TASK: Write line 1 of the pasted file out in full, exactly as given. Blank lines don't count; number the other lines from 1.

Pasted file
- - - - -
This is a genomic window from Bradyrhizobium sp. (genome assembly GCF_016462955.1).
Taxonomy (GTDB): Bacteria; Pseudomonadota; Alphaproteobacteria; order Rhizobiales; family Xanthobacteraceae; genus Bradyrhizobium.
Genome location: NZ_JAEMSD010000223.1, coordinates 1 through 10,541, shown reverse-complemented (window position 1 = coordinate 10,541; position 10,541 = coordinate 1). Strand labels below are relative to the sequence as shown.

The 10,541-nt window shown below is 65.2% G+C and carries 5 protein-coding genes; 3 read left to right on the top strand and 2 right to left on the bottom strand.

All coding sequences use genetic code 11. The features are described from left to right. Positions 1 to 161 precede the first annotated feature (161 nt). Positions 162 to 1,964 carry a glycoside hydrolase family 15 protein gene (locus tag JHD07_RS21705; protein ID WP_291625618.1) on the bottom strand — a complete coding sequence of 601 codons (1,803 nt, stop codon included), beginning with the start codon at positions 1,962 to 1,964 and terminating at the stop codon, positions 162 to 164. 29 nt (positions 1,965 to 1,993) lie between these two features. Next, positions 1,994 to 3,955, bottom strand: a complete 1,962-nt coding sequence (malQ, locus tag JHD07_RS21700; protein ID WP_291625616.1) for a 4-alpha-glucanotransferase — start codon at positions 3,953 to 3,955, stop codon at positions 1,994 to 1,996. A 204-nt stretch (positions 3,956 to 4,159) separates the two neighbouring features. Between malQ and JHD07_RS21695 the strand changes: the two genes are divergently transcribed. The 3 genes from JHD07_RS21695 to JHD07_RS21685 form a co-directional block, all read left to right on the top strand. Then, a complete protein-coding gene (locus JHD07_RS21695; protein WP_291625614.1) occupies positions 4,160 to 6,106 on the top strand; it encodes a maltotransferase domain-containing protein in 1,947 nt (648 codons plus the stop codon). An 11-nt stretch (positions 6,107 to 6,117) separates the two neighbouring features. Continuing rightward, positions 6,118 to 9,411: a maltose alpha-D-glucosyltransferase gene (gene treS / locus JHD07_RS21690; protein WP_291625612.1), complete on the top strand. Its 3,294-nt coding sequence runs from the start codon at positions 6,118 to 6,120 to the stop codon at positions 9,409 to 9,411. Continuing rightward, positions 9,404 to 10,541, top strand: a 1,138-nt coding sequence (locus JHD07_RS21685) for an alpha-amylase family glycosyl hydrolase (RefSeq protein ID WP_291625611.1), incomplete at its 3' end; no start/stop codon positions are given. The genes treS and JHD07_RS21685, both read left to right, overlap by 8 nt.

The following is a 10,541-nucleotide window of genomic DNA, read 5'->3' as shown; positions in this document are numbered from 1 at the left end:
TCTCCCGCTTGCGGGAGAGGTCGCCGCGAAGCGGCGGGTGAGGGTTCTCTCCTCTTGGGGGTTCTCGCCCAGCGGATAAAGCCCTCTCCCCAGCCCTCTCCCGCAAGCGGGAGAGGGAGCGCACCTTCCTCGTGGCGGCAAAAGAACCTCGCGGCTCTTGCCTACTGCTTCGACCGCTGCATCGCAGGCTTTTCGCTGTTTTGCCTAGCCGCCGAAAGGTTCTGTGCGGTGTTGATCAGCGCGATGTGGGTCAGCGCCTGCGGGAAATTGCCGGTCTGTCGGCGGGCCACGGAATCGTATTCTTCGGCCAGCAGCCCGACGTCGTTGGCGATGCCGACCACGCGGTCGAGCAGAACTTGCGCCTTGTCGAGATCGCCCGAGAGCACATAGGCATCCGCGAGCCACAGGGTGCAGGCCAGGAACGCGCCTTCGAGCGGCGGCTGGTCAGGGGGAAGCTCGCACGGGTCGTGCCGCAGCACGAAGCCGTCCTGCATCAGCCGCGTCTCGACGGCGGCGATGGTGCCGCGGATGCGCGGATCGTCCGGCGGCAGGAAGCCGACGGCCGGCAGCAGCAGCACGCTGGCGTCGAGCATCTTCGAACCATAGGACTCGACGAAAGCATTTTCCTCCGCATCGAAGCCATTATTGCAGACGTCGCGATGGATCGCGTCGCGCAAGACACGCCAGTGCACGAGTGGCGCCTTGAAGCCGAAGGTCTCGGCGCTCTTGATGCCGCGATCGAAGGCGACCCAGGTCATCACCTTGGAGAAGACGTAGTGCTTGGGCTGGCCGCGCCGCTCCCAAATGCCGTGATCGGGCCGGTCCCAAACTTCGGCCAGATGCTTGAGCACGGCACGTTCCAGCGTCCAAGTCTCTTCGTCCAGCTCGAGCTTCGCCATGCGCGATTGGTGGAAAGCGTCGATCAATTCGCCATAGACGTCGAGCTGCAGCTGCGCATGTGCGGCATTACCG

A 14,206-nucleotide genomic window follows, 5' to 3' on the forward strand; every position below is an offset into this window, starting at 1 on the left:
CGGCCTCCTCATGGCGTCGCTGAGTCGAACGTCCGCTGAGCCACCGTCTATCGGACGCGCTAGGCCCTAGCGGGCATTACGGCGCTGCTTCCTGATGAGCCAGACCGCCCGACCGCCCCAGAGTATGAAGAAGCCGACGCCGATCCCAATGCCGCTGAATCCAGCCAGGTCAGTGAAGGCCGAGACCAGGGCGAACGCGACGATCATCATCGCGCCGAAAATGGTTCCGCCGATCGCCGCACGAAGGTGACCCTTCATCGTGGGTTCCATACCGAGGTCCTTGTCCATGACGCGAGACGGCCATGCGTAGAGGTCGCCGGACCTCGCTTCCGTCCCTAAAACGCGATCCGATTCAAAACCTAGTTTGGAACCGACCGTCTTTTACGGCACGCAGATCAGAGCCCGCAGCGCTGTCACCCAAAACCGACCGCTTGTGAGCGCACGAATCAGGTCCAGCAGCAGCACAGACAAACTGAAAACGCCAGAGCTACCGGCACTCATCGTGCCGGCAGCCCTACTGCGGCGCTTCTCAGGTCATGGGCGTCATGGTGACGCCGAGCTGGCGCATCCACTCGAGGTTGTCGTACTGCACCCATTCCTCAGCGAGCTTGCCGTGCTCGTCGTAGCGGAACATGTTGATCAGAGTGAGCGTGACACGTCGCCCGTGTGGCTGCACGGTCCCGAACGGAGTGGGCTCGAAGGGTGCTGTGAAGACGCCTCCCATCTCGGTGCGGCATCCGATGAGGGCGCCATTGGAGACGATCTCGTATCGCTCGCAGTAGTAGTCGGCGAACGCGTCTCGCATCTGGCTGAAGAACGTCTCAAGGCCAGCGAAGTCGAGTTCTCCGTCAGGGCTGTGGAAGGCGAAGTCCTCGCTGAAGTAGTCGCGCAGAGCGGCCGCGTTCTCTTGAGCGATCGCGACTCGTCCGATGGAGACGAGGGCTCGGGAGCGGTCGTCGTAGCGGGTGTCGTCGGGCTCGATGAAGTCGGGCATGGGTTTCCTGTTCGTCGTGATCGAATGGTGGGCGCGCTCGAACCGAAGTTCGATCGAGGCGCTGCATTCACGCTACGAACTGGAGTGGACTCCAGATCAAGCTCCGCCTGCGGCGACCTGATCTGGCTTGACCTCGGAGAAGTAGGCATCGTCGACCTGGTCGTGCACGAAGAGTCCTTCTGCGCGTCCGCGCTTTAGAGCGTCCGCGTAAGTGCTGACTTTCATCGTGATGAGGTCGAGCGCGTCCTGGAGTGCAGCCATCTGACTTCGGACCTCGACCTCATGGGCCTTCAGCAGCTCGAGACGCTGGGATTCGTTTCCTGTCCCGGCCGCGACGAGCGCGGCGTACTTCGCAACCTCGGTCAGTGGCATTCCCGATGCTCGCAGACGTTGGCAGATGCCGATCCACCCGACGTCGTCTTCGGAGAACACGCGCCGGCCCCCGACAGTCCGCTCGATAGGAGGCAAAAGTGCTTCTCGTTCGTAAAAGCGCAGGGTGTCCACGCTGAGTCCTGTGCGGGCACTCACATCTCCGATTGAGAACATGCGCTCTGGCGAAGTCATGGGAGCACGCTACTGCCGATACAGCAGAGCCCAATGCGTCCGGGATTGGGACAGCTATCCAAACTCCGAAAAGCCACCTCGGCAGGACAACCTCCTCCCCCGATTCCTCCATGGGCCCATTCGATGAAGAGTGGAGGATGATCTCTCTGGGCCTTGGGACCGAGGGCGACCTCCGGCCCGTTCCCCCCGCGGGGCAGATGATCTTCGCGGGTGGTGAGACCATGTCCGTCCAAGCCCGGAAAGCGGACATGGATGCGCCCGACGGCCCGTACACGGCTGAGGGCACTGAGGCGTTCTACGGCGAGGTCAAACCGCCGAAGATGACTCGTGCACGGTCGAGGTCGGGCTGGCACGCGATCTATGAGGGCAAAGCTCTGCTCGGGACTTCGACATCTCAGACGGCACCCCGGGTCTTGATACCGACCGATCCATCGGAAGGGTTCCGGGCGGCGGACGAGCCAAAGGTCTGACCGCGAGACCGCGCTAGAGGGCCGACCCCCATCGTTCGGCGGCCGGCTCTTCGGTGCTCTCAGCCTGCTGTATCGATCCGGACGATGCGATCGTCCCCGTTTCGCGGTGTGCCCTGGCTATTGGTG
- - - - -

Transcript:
This is a genomic window from Bradyrhizobium sp. (genome assembly GCF_016462955.1).